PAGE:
In a market that broadly shows little respect for fundamentals, some shares on the Zimbabwe Stock Exchange (ZSE) are failing to respond even to the most bizarre panic buying in global markets history.
On a year to date basis, the stock market’s mainstream Industrials Index has jumped 195 percent while total market capitalisation soared 200 percent to $11,713 billion by close of Thursday’s trading.
The less active Minings Index is up 92 percent to 108 following a merry mood that sustained a rally in September on speculative buying.
While stocks like General Beltings have jumped over 600 percent year to date, the equities market has its laggards that have remained unchanged year to date while others have actually weakened.
By close of trade Thursday, National Tyre Services (NTS), Getbucks and Border Timbers were flat at their January opening prices of 1,1 cents, 3,7 cents and 20 cents respectively.
Engineering firm Zeco only “decorates” the stocks list with its presence but hardly trades. While other stocks’ prices fluctuate on multiple trades, Zeco trades only a pocket of shares once or twice in a year, apart from becoming a perennial loss maker, which dampens any investor cheer.
Since listing on the ZSE in February 2008, Zeco’s shareholders have lost value dearly and its market capitalisation has whittled down to become the lowest on the bourse at just $90 000 from around US$1,44 million (ZW$101 trillion) in February 2008, using the Old Mutual Implied Rate (OMIR).
At an annual general meeting held in the capital last week, NTS indicated sales volumes for the period between April and August 2017 rose 17 percent on prior year comparable period despite the stiff competition from smuggled products.
The firm, whose business is anchored on imports, bemoaned the challenging business environment characterised by foreign currency shortages and unfair competition from smuggled products which resulted in down trading.
Agricultural concern, Border, had its shares on-boarded on the Central Securities Depository on August 20, 2017; becoming the last listed counter to do so, two years after the ZSE automated.
However, the market has also had a fair share of counters sliding in the negative. Amalgamated Regional Trading (ART), Rainbow Tourism Group, Bindura and Hwange have failed to overturn the year to date losses in the past few weeks when other counters have been enjoying the runway.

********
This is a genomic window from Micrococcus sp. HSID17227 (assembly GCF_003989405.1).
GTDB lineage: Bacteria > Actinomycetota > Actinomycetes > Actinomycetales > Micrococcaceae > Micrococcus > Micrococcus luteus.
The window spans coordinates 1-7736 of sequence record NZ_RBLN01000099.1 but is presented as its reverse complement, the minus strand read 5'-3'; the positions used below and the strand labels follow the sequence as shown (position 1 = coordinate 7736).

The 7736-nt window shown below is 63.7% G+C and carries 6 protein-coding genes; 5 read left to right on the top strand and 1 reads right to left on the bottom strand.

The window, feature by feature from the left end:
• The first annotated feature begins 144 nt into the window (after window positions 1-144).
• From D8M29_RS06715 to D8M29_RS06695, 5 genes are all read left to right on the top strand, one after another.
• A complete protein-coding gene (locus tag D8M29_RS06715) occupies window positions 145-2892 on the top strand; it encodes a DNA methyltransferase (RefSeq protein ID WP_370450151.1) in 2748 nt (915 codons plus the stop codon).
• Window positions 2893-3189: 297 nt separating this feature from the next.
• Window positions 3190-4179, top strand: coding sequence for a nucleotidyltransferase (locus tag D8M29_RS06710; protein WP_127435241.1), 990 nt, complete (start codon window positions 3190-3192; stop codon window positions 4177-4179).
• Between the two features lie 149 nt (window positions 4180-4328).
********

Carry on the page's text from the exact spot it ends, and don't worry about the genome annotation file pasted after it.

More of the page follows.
ART has retreated 25 percent to 4,56 cents, while RTG and Hwange are 4 percent lower to 1,15 cents and 3 percent lower to 3,74 cents respectively.
In the six months to June 30 2017, hospitality group RTG reported a loss after tax of $0,3 million, down from $2,9 million on cost cutting.
The group’s outstanding borrowings with local banks are at $1,8 million and the National Social Security Authority (NSSA) which is the outstanding principal amount at $13,6 million plus interest arrears, making it a total of about $16 million.
Nickel miner Bindura has since the beginning of the year slipped 25 percent to 4,20 cents. Market watchers anticipate Bindura will remain profitable on recovery in its margins forecasting net income to improve to over $1 million from the $0,6 million reported in financial year 2017.
However, the downside risks to such valuations are global prices of nickel as well as delays to start refining through the smelter.
Market watchers have upgraded the counter to a “speculative” buy recommendation.
On the other hand, analysts contend ART, which until 2016 had been the best performer rising above 400 percent on a year to date basis, has already overheated and might not benefit from the current rally.
Meanwhile, the bourse gained 13 percent in the week to Thursday with total market capitalisation closing at $11,713 billion from $10,319 billion.
The market’s favourites Delta, Econet, BAT and Padenga were among the major value drivers for the week.
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